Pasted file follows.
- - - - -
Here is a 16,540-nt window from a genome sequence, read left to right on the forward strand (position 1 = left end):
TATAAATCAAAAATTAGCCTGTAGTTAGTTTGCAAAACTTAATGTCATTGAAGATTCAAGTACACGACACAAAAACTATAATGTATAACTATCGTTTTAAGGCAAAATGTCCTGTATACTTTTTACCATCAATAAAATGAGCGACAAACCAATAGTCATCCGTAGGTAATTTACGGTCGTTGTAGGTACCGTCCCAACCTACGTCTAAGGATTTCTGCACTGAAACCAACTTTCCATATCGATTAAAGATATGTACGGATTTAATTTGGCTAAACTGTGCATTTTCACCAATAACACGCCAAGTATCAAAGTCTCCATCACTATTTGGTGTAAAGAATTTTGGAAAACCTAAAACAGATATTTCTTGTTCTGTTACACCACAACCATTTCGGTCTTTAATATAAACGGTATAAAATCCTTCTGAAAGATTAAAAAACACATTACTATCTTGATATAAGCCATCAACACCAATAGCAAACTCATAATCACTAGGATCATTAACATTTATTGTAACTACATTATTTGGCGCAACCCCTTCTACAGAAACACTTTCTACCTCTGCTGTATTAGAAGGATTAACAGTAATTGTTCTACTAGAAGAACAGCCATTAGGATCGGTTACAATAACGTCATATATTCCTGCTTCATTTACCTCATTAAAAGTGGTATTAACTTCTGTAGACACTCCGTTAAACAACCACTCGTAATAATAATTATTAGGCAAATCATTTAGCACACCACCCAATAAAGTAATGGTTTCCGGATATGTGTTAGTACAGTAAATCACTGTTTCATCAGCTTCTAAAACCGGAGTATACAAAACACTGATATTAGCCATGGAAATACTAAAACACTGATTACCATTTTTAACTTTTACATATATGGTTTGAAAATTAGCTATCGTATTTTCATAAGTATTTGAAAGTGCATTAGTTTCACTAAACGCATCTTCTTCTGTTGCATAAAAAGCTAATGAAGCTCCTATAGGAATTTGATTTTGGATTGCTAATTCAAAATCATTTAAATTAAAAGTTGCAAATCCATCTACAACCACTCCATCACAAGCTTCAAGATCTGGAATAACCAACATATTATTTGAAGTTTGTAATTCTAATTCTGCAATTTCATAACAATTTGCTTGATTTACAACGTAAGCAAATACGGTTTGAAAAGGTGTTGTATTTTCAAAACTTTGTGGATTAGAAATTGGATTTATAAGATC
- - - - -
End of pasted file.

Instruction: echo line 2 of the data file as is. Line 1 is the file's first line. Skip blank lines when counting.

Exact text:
TATAAATCAAAAATTAGCCTGTAGTTAGTTTGCAAAACTTAATGTCATTGAAGATTCAAGTACACGACACAAAAACTATAATGTATAACTATCGTTTTAAGGCAAAATGTCCTGTATACTTTTTACCATCAATAAAATGAGCGACAAACCAATAGTCATCCGTAGGTAATTTACGGTCGTTGTAGGTACCGTCCCAACCTACGTCTAAGGATTTCTGCACTGAAACCAACTTTCCATATCGATTAAAGATATGTACGGATTTAATTTGGCTAAACTGTGCATTTTCACCAATAACACGCCAAGTATCAAAGTCTCCATCACTATTTGGTGTAAAGAATTTTGGAAAACCTAAAACAGATATTTCTTGTTCTGTTACACCACAACCATTTCGGTCTTTAATATAAACGGTATAAAATCCTTCTGAAAGATTAAAAAACACATTACTATCTTGATATAAGCCATCAACACCAATAGCAAACTCATAATCACTAGGATCATTAACATTTATTGTAACTACATTATTTGGCGCAACCCCTTCTACAGAAACACTTTCTACCTCTGCTGTATTAGAAGGATTAACAGTAATTGTTCTACTAGAAGAACAGCCATTAGGATCGGTTACAATAACGTCATATATTCCTGCTTCATTTACCTCATTAAAAGTGGTATTAACTTCTGTAGACACTCCGTTAAACAACCACTCGTAATAATAATTATTAGGCAAATCATTTAGCACACCACCCAATAAAGTAATGGTTTCCGGATATGTGTTAGTACAGTAAATCACTGTTTCATCAGCTTCTAAAACCGGAGTATACAAAACACTGATATTAGCCATGGAAATACTAAAACACTGATTACCATTTTTAACTTTTACATATATGGTTTGAAAATTAGCTATCGTATTTTCATAAGTATTTGAAAGTGCATTAGTTTCACTAAACGCATCTTCTTCTGTTGCATAAAAAGCTAATGAAGCTCCTATAGGAATTTGATTTTGGATTGCTAATTCAAAATCATTTAAATTAAAAGTTGCAAATCCATCTACAACCACTCCATCACAAGCTTCAAGATCTGGAATAACCAACATATTATTTGAAGTTTGTAATTCTAATTCTGCAATTTCATAACAATTTGCTTGATTTACAACGTAAGCAAATACGGTTTGAAAAGGTGTTGTATTTTCAAAACTTTGTGGATTAGAAATTGGATTTATAAGATC